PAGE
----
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Exiled Bhutto Returns to Pakistan

DEBORAH AMOS, Host:

This is MORNING EDITION from NPR News. I'm Deborah Amos in for Renee Montagne.

STEVE INSKEEP, Host:

And Soraya, how was the trip?

SORAYA SARHADDI NELSON: Oh, it was chaotic, I think, in a word. Basically, the - both the press and the supporters of Benazir Bhutto were on board. And everybody was yelling and hollering and whooping, I mean, not the press necessarily, but everyone else. And she came off the plane about 45 minutes after the plane was scheduled to land because of all the chaos. And she cried, held her hand up to the sky as if in prayer, and it was very thankful to be home, very visibly thankful.

INSKEEP: Philip, what was it like?

PHILIP REEVES: Well, I'm among the crowds now. And I'm looking at a sizeable gathering of people. They've been coming here more or less in clumps, if you like, all morning. And now, there's a lot of people here. And a moment ago a shiver of excitement went through the crowd. They began brandishing their flags and rushing forward because the word went around that she's actually arrived. But however, no sign of her yet. It is a pretty colorful scene, lots of people dressed up in the livery of the Pakistan People's Party, which is Bhutto's party.

INSKEEP: So a lot of drama there and Bhutto has been speaking of a return to democracy in Pakistan. Her critics have pointed out that she's been negotiating off and on with the military dictator. And I do have to ask, Philip, when you get away from the crowds, speaking as you do as someone who covers Pakistan a lot, is Benazir Bhutto still popular in Pakistan?

REEVES: Well, that's a very good question because a lot of Pakistanis do have reservations despite these dramatic scenes here of her supporters who've come from far and wide to be here in scores of coaches, taxis and buses and so on. But if you talk to other Pakistanis, not part of the party infrastructure, they have reservations for two reasons: they don't like her doing a deal with a man that they perceive to be a military dictator, General Pervez Musharraf who is, remember, still in the uniform of the army chief; and they're unhappy about the corruption allegations that have been lifted against by a law that was passed specifically to enable her arrival. That law, of course, is now being challenged, though, in their Supreme Court. But they are unhappy about that, too.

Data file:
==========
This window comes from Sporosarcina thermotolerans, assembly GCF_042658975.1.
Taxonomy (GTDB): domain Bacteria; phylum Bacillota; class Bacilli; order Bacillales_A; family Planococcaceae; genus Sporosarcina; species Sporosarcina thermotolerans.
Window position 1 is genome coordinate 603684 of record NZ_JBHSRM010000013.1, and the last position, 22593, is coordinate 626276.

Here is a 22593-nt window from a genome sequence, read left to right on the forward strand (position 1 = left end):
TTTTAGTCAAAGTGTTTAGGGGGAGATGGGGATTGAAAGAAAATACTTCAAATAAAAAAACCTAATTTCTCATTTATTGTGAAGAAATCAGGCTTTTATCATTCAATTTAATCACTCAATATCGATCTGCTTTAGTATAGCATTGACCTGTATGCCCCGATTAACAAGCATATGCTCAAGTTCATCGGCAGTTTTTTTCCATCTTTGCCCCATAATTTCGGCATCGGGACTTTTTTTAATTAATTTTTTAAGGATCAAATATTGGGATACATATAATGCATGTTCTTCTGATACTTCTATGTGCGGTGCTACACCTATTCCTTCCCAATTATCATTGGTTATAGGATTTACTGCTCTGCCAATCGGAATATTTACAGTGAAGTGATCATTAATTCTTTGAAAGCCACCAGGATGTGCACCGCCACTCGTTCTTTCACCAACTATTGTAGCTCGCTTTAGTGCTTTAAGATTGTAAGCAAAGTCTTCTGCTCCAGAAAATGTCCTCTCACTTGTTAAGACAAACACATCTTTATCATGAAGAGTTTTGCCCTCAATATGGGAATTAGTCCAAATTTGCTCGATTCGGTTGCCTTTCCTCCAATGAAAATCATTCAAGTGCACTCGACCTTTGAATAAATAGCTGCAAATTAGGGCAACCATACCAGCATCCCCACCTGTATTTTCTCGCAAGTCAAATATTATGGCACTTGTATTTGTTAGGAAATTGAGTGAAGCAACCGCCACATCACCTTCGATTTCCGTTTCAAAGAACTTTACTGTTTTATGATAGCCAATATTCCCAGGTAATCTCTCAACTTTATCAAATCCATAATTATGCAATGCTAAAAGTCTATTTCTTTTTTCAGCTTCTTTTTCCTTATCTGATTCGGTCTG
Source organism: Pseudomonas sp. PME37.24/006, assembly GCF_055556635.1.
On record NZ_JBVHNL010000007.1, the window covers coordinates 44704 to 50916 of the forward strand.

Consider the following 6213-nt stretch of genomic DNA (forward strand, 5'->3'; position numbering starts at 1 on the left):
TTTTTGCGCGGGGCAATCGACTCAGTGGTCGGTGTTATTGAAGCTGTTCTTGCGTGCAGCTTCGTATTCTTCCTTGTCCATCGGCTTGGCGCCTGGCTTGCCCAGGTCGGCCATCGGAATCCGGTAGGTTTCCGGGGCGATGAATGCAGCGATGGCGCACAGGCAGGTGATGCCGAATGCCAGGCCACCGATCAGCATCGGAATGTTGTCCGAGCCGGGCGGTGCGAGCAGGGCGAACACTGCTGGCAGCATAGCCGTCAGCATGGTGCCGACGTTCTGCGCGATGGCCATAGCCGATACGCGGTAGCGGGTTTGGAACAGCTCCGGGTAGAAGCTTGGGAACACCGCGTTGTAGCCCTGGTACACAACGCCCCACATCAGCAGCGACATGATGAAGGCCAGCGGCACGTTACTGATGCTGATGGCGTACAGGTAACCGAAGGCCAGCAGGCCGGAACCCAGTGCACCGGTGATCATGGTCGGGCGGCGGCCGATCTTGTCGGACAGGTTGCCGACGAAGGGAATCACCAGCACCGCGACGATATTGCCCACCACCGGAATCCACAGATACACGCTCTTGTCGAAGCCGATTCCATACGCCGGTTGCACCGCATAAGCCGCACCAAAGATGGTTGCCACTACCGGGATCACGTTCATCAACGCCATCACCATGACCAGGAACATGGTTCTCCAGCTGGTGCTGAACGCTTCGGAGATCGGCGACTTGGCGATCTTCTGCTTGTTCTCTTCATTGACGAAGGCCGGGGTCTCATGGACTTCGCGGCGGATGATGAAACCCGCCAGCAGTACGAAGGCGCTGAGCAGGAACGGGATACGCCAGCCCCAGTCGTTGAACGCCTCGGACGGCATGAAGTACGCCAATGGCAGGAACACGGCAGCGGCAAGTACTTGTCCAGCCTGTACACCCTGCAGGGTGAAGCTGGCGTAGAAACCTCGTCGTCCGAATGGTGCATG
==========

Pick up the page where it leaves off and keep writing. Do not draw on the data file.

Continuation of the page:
INSKEEP: Soraya Sarhaddi Nelson is still with us. And in addition to covering today's flight into Pakistan by Benazir Bhutto, you, of course, frequently cover Afghanistan for NPR in the border region there with Pakistan. Can you remind us why it still matters who is running Pakistan - still matters to the United States?

SARHADDI NELSON: Well, because the feeling is that Osama bin Laden and all the Taliban leadership remain in the north - well on either - on the Pakistani side of the border, the Afghan side of the border depending on who you talk to. They tend to go back and forth there. This is a very volatile area that is under very little control. And that is why it's of concern, because the feeling is that if you have someone in power who's not strong and able to deal with this, that you will, in fact, have more chaos and more violence spilling into Afghanistan.

INSKEEP: And let's talk, Philip Reeves, about the person who is still in power, Pervez Musharraf. How, if it all, is his government responding to the return of Benazir Bhutto today?

REEVES: Well, they wanted her to come back but not yet. Musharraf was anxious that he should settle the issue of the validity of his election, which is being decided by the Supreme Court, before her return. And so already there's tension in that relationship between Bhutto and Musharraf, which many expect to be a difficult one in the future.

INSKEEP: NPR's Philip Reeves and NPR's Soraya Sarhaddi reporting on the return of Benazir Bhutto to her home country, Pakistan, today. Transcript provided by NPR, Copyright NPR.

NPR transcripts are created on a rush deadline by an NPR contractor. This text may not be in its final form and may be updated or revised in the future. Accuracy and availability may vary. The authoritative record of NPR’s programming is the audio record.

Steve Inskeep is a host of NPR's Morning Edition, as well as NPR's morning news podcast Up First.
Special correspondent Soraya Sarhaddi Nelson is based in Berlin. Her reports can be heard on NPR's award-winning programs, including Morning Edition and All Things Considered, and read at NPR.org. From 2012 until 2018 Nelson was NPR's bureau chief in Berlin. She won the ICFJ 2017 Excellence in International Reporting Award for her work in Central and Eastern Europe, North Africa, the Middle East and Afghanistan.
Philip Reeves is an award-winning international correspondent covering South America. Previously, he served as NPR's correspondent covering Pakistan, Afghanistan, and India.